(a post from Wisteria & Sunshine from a few months ago…sorry the fonts look a bit small, something in the transfer to this page…enlarging the page helps!)

“Look to this Day!

For yesterday is but a dream

And tomorrow is only a vision;

And today well-lived, makes

Yesterday a dream of happiness

And every tomorrow a vision of hope.

Look well therefore to this day;

Such is the salutation to the ever-new dawn!”

-Sanskrit poem


Looking through my long row of daybooks and journals, I pulled out the ones I had used for at least more than a few days. : )  The oldest was a simple cloth-covered journal I took on a trip to England in 1981 and that is where I found the lines from Look to This Day. And it seems to me that those words sum up pretty nicely what we are doing when we turn to our daybooks.


In my younger days, and off and on since, it was mostly to look back on a day or trip or experience, for memory’s sake. I didn’t feel the need to organize my days until my second son was born. Since that time, I would say that my daybooks have ranged far and wide in their purposes…from journaling to household organization to calendars to systems of all sorts to scrapbook-like cutting and pasting….usually with a separate book for each purpose.


Pulling each daybook out of the cupboard, I could remember what drew me to each in the first place and why I gave it up. Sometimes, the reason was a material one…the binder was too wide to carry and use, the paper or designs didn’t please me, it wasn’t adaptable enough and soon felt confining…


More often, or at least as often, I think the reason was within me…overthinking…perfectionism…or just not knowing what I really wanted and needed to be putting down with pen and paper. And I can see now that, for me, too many places and choices (too many containers, really!) kept me from focusing and deepening with the practice of Looking to My Days. It is not everyone’s challenge, is it? Some women seem to rest easy with just grabbing the nearest notebook and getting on with what they need to put down in it. Or they’ve had a life-long love affair with their Filofax. Perhaps they get real pleasure from seeking out a new approach…I know I used to.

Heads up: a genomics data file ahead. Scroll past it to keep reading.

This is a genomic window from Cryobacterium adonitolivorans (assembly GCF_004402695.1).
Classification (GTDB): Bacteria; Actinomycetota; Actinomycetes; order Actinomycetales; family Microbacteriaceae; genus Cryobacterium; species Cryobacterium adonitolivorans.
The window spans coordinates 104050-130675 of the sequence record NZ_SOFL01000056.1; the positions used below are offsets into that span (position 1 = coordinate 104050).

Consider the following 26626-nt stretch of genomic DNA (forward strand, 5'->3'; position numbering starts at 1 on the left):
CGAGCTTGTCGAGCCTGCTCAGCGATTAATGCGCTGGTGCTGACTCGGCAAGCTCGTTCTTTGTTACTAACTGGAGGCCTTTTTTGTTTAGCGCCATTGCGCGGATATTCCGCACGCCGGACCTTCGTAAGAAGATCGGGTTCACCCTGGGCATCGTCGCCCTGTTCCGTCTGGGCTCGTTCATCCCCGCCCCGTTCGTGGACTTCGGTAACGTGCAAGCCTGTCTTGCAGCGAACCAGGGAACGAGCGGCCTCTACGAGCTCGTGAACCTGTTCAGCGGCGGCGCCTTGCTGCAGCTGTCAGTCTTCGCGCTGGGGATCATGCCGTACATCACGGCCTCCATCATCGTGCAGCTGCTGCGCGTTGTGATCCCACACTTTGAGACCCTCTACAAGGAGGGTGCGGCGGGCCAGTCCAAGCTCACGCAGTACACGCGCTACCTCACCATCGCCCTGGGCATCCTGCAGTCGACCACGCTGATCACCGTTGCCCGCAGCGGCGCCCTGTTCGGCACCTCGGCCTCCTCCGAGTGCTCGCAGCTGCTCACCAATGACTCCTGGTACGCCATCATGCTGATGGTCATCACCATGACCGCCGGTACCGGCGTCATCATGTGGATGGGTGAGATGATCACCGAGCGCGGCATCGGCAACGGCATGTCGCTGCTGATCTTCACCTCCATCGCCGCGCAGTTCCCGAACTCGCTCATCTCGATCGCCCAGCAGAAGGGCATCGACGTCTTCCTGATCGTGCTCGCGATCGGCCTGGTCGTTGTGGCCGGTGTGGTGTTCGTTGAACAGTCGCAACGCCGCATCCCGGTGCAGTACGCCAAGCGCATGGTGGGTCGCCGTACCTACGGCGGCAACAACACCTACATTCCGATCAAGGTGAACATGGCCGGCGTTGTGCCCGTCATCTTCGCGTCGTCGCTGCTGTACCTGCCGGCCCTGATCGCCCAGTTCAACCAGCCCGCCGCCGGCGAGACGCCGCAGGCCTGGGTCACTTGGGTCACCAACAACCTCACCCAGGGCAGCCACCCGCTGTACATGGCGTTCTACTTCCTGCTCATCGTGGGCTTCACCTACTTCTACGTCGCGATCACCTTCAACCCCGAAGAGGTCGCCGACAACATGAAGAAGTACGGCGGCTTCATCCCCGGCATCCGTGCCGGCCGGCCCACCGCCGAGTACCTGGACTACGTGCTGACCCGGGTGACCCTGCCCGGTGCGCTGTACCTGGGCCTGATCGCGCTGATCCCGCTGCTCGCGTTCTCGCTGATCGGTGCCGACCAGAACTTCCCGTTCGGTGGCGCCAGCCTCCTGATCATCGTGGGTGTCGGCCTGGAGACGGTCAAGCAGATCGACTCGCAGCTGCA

At this Rosehip season, tho’,  I’d like to hone in, and that is why it feels right to spend more time and thought than I have in the past finding the best “container” for the papery part of life. My cupboard of notebooks is full. I’d like to look back in a few decades and recognize the year I settled in with my own particular way of planning and capturing and chronicling. For my days to feel “well-lived”, I must spend less time figuring things out and where to put them, and more time doing and growing and being.


Look to this day:

For it is life, the very life of life.

In its brief course

Lie all the verities and realities of your existence.

The bliss of growth,

The glory of action,

The splendour of achievement

Are but experiences of time.

What has your own journey with pen and paper looked like?